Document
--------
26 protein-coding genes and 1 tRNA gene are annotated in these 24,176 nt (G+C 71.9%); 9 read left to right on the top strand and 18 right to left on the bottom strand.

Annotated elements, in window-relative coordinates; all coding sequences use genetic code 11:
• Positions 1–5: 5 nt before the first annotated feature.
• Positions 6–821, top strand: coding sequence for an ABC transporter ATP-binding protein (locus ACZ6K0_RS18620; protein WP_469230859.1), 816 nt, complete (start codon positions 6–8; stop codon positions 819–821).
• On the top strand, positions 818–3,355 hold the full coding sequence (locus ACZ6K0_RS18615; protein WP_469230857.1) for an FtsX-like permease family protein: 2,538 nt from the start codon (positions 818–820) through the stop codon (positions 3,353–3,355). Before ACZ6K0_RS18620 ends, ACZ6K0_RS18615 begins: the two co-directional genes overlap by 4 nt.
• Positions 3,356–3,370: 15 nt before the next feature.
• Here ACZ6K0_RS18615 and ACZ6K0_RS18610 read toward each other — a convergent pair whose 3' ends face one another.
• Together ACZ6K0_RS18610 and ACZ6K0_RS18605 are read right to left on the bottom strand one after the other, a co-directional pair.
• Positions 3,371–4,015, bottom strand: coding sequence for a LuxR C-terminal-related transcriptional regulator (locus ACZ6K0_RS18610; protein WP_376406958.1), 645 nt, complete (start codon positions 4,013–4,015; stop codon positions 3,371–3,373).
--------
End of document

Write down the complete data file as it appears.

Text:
26 protein-coding genes and 1 tRNA gene are annotated in these 24,176 nt (G+C 71.9%); 9 read left to right on the top strand and 18 right to left on the bottom strand.

Annotated elements, in window-relative coordinates; all coding sequences use genetic code 11:
• Positions 1–5: 5 nt before the first annotated feature.
• Positions 6–821, top strand: coding sequence for an ABC transporter ATP-binding protein (locus ACZ6K0_RS18620; protein WP_469230859.1), 816 nt, complete (start codon positions 6–8; stop codon positions 819–821).
• On the top strand, positions 818–3,355 hold the full coding sequence (locus ACZ6K0_RS18615; protein WP_469230857.1) for an FtsX-like permease family protein: 2,538 nt from the start codon (positions 818–820) through the stop codon (positions 3,353–3,355). Before ACZ6K0_RS18620 ends, ACZ6K0_RS18615 begins: the two co-directional genes overlap by 4 nt.
• Positions 3,356–3,370: 15 nt before the next feature.
• Here ACZ6K0_RS18615 and ACZ6K0_RS18610 read toward each other — a convergent pair whose 3' ends face one another.
• Together ACZ6K0_RS18610 and ACZ6K0_RS18605 are read right to left on the bottom strand one after the other, a co-directional pair.
• Positions 3,371–4,015, bottom strand: coding sequence for a LuxR C-terminal-related transcriptional regulator (locus ACZ6K0_RS18610; protein WP_376406958.1), 645 nt, complete (start codon positions 4,013–4,015; stop codon positions 3,371–3,373).